Despite the ubiquity of futures trading on advanced markets around the globe, they remain a relatively new concept in the Gulf. Futures represent an essential risk-management tool for fund managers, and their arrival to the region has long been anticipated by stakeholders. In this regard, Dubai has established itself as a regional pioneer, with three of its markets either offering futures products or providing a basis for futures products from other domestic exchanges.

Hard Sell

Critics have long acknowledged the benefits of forward contracts as useful crop and commodity market signals, but generally argue that standardised and traded futures contracts are inherently speculative, and therefore represent an unnecessary layer of market risk. That said, in developed markets, futures contracts have emerged as one of the most important means by which investors hedge risk and, as such, have become essential components of the investment toolbox for individual and corporate traders.

However, religious concerns have delayed their adoption in the region. Selling what you do not own is prohibited under sharia-compliant investment banking, as are debt-for-debt transactions, such as when a seller owes a commodity and a buyer owes money. While there are workarounds, the potential conflict with religious principles has been a historical barrier.

Gradual Approach 

However, as exchanges in the GCC compete for scarce liquidity and seek inclusion on influential market indices, such an important market function cannot be ignored. In January 2016 the Dubai Gold and Commodities Exchange (DGCX) became the first in the Middle East to offer futures on international single stocks, with contracts offered on 18 US and Indian shares. Nasdaq Dubai’s introduction of the instrument came later in the same year, with the exchange offering futures on seven prominent UAE-listed companies. In 2017 the DGCX broadened its offering with the launch of equity index futures based on the main indices of the Dubai Financial Market and the Abu Dhabi Securities Exchange. The products provided investors with exposure to nearly 40 of the Middle East’s most prominent listed companies, including Dubai Islamic Bank and real estate developer Emaar Properties.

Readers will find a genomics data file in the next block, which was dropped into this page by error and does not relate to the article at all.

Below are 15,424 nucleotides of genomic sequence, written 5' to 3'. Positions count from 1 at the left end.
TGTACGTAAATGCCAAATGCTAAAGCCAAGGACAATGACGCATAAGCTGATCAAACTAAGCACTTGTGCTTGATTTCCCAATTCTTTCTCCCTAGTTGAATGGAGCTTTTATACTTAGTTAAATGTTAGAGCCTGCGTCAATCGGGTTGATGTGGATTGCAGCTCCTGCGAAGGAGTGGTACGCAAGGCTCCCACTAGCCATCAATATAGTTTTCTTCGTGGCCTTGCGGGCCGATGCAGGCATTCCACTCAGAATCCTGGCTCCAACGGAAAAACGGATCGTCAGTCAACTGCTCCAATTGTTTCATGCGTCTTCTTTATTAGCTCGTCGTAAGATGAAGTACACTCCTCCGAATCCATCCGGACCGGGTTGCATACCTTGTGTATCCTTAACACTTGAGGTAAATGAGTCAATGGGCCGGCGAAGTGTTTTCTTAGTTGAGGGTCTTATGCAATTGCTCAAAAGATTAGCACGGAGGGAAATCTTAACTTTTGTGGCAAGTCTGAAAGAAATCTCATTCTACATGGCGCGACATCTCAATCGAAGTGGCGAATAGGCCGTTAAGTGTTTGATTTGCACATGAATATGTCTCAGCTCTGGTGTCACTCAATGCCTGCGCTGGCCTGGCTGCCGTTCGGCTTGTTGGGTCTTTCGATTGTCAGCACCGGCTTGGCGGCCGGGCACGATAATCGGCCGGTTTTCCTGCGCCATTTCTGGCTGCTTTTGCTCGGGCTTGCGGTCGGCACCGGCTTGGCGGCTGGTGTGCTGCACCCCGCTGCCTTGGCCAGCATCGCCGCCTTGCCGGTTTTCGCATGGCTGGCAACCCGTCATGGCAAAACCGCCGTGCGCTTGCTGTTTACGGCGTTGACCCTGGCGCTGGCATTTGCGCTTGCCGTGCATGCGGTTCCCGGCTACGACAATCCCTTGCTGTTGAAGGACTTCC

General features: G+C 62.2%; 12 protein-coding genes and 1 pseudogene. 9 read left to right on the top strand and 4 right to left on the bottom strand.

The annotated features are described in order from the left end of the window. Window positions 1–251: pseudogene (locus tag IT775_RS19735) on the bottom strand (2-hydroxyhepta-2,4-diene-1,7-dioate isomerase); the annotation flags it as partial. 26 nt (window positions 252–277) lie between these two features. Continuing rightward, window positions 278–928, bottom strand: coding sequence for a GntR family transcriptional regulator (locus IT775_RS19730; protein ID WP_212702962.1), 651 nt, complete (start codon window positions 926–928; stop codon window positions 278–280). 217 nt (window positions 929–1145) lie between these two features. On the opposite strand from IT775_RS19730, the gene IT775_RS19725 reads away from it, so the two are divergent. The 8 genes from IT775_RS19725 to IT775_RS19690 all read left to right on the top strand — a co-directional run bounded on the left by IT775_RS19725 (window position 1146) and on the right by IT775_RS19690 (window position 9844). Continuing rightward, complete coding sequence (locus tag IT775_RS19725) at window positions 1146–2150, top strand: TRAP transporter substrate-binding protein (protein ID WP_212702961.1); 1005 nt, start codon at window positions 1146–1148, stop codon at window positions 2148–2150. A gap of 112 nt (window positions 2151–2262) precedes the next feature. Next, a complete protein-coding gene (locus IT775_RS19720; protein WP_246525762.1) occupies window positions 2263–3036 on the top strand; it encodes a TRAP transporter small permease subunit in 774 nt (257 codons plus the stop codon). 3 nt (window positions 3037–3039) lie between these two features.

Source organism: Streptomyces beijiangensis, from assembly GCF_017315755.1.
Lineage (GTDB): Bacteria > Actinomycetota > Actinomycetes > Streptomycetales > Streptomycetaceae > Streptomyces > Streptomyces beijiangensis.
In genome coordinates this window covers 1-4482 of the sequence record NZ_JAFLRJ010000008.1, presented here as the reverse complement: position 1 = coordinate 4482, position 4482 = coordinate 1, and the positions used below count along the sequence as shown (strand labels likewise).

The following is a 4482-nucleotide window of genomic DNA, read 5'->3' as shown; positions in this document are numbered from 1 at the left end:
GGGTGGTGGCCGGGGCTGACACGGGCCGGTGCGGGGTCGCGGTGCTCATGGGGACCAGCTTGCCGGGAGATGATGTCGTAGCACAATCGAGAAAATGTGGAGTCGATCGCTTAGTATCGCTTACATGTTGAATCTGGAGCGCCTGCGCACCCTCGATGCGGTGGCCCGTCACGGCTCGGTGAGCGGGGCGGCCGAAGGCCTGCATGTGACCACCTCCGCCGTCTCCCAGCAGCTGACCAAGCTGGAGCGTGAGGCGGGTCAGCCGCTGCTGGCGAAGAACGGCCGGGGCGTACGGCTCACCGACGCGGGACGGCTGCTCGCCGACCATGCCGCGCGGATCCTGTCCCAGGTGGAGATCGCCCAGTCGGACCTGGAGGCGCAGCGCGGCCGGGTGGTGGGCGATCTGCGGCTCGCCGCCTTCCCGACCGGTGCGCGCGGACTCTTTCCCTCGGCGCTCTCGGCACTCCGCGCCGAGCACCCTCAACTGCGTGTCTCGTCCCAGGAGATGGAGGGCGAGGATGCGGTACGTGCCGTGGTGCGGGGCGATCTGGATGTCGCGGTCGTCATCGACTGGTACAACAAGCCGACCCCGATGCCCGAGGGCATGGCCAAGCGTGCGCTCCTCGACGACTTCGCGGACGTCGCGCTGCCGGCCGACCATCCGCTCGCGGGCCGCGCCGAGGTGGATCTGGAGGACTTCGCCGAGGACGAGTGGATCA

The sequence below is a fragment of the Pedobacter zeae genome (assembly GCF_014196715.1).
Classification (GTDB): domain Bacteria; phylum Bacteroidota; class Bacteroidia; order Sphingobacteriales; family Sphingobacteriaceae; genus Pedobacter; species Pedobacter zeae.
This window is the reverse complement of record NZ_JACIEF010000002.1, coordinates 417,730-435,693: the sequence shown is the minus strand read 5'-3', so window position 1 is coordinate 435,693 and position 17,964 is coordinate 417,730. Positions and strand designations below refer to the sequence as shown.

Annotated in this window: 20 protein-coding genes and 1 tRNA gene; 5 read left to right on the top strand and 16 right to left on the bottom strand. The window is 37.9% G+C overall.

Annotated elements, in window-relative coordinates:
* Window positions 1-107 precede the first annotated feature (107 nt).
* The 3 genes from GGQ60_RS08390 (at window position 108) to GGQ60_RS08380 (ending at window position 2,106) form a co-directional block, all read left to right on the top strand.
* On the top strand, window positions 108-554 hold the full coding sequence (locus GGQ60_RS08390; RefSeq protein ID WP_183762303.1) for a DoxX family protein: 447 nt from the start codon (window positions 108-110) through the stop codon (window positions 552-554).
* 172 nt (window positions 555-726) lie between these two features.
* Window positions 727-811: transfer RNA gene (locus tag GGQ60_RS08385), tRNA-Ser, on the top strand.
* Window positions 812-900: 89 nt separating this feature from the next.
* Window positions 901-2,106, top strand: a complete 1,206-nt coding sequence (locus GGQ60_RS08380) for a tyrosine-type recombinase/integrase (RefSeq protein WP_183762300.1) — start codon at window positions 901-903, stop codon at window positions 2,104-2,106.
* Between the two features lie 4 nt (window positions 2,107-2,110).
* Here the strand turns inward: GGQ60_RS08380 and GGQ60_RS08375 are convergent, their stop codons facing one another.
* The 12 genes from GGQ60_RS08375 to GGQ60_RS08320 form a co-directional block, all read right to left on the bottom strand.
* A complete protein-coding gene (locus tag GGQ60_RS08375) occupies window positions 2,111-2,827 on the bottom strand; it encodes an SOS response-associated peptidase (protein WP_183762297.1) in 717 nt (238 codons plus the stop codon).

The most recent step in Dubai’s expansion of futures came in January 2019, when Nasdaq Dubai launched single stock futures trading on 12 Saudi companies. Between them, the companies cover sectors including petrochemicals, real estate, banking, mining and industrial materials, with a combined market capitalisation of $211.7bn as of the outset of 2019. The move was a timely one: the Saudi market, always a focus of investment in the region, was of particular interest in early 2020 due to the anticipated addition of the Saudi Stock Exchange, commonly referred to as the Tadawul, to the MSCI Emerging Markets Index, as well as the ongoing process of economic reform undertaken by the kingdom’s ambitious Saudi Vision 2030 strategy.

The traded value of Nasdaq Dubai’s equity futures market is growing as a result of the recently added instruments. In April 2019 total traded value for the month stood at approximately Dh47.5m ($12.9m), representing a 239% year-on-year increase. How long this growth trend can be maintained, however, remains in question. For some stakeholders, regulatory structures pose a potential block to future expansion. There is also the broader question of how appealing futures will be to the non-institutional investors who make up a significant proportion of the region’s investor base. Seeking to address this problem, the Securities and Commodities Authority and Nasdaq Dubai jointly ran an awareness seminar on derivatives trading for individual investors in March 2019.

While the growth trajectory of futures trading in Dubai remains uncertain, the introduction of the instruments in domestic markets has already had a profound effect, transforming them from simple long markets to investment platforms in which participants can secure a margin in either bullish or bearish market conditions.